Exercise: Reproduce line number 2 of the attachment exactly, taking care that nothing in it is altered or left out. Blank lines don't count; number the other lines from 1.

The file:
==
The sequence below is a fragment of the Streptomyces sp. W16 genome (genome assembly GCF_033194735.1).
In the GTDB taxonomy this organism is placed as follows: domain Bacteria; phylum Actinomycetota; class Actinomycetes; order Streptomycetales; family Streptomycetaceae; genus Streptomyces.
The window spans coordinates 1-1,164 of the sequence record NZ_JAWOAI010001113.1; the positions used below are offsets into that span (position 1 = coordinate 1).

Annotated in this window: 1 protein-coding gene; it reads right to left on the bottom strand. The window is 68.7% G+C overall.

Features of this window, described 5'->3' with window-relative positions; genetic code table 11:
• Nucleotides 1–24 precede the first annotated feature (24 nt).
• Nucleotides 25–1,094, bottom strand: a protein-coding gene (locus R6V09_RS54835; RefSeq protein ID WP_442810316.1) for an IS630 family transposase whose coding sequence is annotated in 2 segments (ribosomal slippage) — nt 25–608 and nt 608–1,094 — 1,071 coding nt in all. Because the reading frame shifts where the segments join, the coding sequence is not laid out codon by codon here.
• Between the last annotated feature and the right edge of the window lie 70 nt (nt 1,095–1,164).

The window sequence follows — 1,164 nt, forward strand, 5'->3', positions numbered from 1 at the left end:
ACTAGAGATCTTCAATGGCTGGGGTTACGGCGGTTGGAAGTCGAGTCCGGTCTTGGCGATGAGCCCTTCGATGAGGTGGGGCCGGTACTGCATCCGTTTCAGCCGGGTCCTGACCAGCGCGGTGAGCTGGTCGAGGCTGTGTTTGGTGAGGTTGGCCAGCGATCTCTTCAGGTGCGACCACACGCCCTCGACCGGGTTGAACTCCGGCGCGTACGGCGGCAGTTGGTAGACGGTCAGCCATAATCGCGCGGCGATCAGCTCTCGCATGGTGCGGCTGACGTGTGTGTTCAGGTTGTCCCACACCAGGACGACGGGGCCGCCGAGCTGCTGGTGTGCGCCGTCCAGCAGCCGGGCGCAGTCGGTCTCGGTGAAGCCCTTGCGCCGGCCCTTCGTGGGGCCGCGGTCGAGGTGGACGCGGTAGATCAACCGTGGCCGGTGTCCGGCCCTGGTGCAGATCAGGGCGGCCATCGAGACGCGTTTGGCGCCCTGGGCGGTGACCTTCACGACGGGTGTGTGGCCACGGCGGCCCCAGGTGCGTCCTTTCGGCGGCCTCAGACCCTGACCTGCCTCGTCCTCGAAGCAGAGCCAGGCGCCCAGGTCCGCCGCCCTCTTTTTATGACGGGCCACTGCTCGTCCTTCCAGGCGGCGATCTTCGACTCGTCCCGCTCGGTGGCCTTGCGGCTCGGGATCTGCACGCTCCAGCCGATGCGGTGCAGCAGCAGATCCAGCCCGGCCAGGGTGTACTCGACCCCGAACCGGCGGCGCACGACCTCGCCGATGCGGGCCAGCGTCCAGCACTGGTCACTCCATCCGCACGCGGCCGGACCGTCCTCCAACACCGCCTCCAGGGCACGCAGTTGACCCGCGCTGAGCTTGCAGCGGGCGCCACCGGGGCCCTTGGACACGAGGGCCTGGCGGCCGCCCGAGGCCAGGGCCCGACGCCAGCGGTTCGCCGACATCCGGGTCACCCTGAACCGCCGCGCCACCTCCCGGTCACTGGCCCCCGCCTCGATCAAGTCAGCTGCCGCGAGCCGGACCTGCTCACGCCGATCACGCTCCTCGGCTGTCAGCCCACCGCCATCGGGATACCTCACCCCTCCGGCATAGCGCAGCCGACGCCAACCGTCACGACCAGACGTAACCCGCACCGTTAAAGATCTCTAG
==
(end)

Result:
In the GTDB taxonomy this organism is placed as follows: domain Bacteria; phylum Actinomycetota; class Actinomycetes; order Streptomycetales; family Streptomycetaceae; genus Streptomyces.